Array Sub-Classing With Validated [index] = <value> Support

The desire to sub-class arrays and lack (or perceived lack) of JavaScript support for this capability has generated a fair number of articles addressing work-arounds (Google). We needed sub-classes tuned to vector and matrix math for Hypercalc (a headless, multi-dimensional spreadsheet) and were not content with the options we uncovered. This is primarily because type checking could not be enforced when setting values directly using [], or in some cases at all. Since Proxies provide the ability to almost completely control instance access, we decided to explore their use for the implementation of custom Array behavior.

In this article, a Vector class that limits itself to a single dimension of numbers is implemented.

The core of what we need to accomplish will work directly in the most recent versions of Chrome, Edge, and Firefox or can be transpiled with Babel to support older browsers:

class Vector extends Array {
constructor() { super(...arguments); }
concat() {
if([].slice.call(arguments).some(arg => Array.isArray(arg)
&& arg.some(nested => typeof(nested)!=="number"))) {
error("concat: Vectors can only only contain numbers!");
return;
}
return [].concat.call(this,...arguments);
}
}
// define push, unshift, splice so they reject non-numbers
["push","unshift","splice"].forEach(property => {
Vector.prototype[property] = function() {
if([].slice.call(arguments).some(arg => typeof(arg)!=="number") {
error(property + ": Vectors can only contain numbers!");
return;
}
return [].push.call(this,...arguments);
}
});

Note the mixed use of new style class syntax with the older style prototype syntax. This is a convenience we discovered during this development. In general, the class syntax is cleaner; however, the older style syntax can dramatically reduce boilerplate code.

The error function is a utility. The definition is left up to the user. It allows the consolidation of error logging with throwing and is over simplified in this example.

The above code works well until we decide to do something like this:

const vector = new Vector(3);
vector[2] = [1];

This code would successfully add a nested array to our Vector, which would be fine if we wanted a Matrix … but we don’t!

Proxies make it very easy to handle this situation with a set handler:

function Vector() {
const proxy = new Proxy(new Array(...arguments),{
get: (target,property) => {
// 1st see if target is enhanced with its own properties
let desc = Object.getOwnPropertyDescriptor(target,property);
if(desc) return desc.value;
// 2nd check Vector prototype which may shadow/enhance Array
desc = Object.getOwnPropertyDescriptor(Vector.prototype,property);
if(desc) return desc.value;
// 3rd, just do normal lookup
return target[property];
},
set: (target,property,value) => {
if(typeof(arg)!=="number") {
error("set: Vectors can only contain numbers!");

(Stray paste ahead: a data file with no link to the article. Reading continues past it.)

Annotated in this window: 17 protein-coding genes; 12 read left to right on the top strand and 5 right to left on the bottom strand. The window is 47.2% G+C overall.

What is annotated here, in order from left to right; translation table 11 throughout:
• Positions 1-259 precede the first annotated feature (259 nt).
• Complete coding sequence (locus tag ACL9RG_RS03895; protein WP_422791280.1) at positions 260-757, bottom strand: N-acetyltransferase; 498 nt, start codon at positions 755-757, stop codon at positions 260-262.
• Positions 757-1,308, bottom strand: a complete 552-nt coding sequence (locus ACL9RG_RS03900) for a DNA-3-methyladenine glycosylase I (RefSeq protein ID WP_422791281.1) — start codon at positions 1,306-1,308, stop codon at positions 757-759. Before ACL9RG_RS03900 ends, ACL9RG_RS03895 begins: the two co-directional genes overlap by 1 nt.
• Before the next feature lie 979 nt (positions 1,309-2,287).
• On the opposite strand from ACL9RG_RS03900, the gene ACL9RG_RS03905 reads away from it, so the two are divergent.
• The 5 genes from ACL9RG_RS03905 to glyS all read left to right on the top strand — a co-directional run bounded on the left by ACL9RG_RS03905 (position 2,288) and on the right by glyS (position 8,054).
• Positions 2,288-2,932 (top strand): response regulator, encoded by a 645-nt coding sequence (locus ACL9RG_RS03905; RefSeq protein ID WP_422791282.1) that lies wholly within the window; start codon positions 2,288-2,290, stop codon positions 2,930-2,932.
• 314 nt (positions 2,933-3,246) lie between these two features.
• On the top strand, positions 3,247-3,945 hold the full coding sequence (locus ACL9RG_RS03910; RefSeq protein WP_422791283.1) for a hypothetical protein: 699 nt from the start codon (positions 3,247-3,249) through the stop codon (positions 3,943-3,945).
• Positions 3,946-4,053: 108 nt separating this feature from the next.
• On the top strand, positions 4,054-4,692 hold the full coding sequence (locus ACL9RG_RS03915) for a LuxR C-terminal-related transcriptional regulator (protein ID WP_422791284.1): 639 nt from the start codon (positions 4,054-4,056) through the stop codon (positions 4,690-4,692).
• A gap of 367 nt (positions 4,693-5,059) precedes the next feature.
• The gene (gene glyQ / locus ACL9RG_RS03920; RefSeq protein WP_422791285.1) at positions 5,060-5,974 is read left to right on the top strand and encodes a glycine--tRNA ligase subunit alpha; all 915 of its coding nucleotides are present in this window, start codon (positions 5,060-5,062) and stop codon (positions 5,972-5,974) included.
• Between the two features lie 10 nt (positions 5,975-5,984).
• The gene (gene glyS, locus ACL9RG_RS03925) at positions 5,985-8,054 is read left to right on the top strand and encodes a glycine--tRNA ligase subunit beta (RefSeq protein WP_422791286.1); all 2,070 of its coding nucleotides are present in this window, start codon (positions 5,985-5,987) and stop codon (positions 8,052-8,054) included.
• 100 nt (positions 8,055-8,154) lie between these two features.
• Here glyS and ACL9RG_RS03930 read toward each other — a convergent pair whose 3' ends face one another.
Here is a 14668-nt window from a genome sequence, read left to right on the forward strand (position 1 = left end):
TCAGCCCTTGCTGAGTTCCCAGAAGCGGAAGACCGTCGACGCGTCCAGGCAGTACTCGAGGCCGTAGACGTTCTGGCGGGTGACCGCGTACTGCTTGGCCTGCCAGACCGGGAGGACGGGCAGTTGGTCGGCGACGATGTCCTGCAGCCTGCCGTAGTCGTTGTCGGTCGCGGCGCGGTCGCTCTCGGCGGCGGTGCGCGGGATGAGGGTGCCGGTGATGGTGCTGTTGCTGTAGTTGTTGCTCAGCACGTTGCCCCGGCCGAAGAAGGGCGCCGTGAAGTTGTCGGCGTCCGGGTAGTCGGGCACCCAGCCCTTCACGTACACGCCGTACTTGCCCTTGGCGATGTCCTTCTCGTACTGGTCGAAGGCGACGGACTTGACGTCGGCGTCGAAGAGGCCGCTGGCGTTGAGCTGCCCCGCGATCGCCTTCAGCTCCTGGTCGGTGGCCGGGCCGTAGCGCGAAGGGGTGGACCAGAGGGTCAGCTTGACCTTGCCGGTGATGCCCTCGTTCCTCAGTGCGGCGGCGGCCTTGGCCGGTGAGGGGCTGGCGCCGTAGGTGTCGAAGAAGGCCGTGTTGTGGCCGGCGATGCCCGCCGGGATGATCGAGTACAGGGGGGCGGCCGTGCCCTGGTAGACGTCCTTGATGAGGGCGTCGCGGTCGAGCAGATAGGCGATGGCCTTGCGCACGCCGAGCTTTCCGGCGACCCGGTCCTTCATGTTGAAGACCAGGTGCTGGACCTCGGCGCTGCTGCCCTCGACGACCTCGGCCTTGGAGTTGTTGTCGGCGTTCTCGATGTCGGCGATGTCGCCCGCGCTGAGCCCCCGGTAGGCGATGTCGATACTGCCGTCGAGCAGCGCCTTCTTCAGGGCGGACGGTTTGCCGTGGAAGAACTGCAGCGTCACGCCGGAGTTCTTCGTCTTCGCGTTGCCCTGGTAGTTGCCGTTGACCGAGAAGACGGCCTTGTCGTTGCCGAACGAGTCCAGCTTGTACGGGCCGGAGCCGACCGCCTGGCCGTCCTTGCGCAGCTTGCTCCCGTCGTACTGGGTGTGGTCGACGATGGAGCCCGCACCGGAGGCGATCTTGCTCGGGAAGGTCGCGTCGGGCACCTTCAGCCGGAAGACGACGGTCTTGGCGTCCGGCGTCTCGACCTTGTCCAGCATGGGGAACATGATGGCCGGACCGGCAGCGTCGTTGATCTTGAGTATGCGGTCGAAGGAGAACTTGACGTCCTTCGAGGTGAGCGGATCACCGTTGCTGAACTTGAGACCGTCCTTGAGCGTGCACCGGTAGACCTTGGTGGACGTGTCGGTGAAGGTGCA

return;
}
target[property] = value;
return true;
},
deleteProperty: (target,property) => {
// create localized property that makes it look undefined
// causes the 1st get handler to respond with undefined
Object.defineProperty(target,property,{value:undefined});
return true;
}
});
// shadow any unwanted methods by deleting here
[].forEach(key => delete proxy[key]);
return proxy;
}
Vector.prototype = []; // give Vector all the capability of Array

As you can see set handles incorrect types in the same way as push, splice, unshift and concat. Additionally, a get handler has been added to ensure proper search order for requested properties. Finally, a deleteProperty handler has been added so that unwanted properties can be eliminated. If you are not comfortable with a fake undefined, you could implement a custom function that just throws an error or even add a lookup inside the get handler that returns undefined for certain properties.

Moving concat to a prototype property and adding the rest of the original prototype definition completes our example, which is also available on JSFiddle.

function Vector() {
const proxy = new Proxy(new Array(...arguments),{
get: (target,property) => {
// 1st see if target is enhanced with its own properties
let desc = Object.getOwnPropertyDescriptor(target,property);
if(desc) return desc.value;
// 2nd check Vector prototype which may shadow/enhance Array
desc = Object.getOwnPropertyDescriptor(Vector.prototype,property);
if(desc) return desc.value;
// 3rd, just do normal lookup
return target[property];
},
set: (target,property,value) => {
if(typeof(arg)!=="number") {
error("set: Vectors can only contain numbers!");
return;
}
target[property] = value;
return true;
},
deleteProperty: (target,property) => {
// create localized property that makes it look undefined
// causes the 1st get handler to respond with undefined
Object.defineProperty(target,property,{value:undefined});
return true;
}
});
// shadow any unwanted methods by deleting here
[].forEach(key => delete proxy[key]);
return proxy;
}
Vector.prototype = []; // give Vector all the capability of Array
// define push, unshift, splice so they reject nesting arrays
["push","unshift","splice"].forEach(property => {
Vector.prototype[property] = function() {
if([].slice.call(arguments).some(arg => Array.isArray(arg))) {
error(property + ": Vectors can only have one dimension!");
return;
}
return [].push.call(this,...arguments);
}
});
Vector.prototype.concat = function() {
if([].slice.call(arguments).some(arg => Array.isArray(arg)
&& arg.some(nested => Array.isArray(nested)))) {
error("concat: Vectors can only have one dimension!");
return;
}
return [].concat.call(this,...arguments);
}
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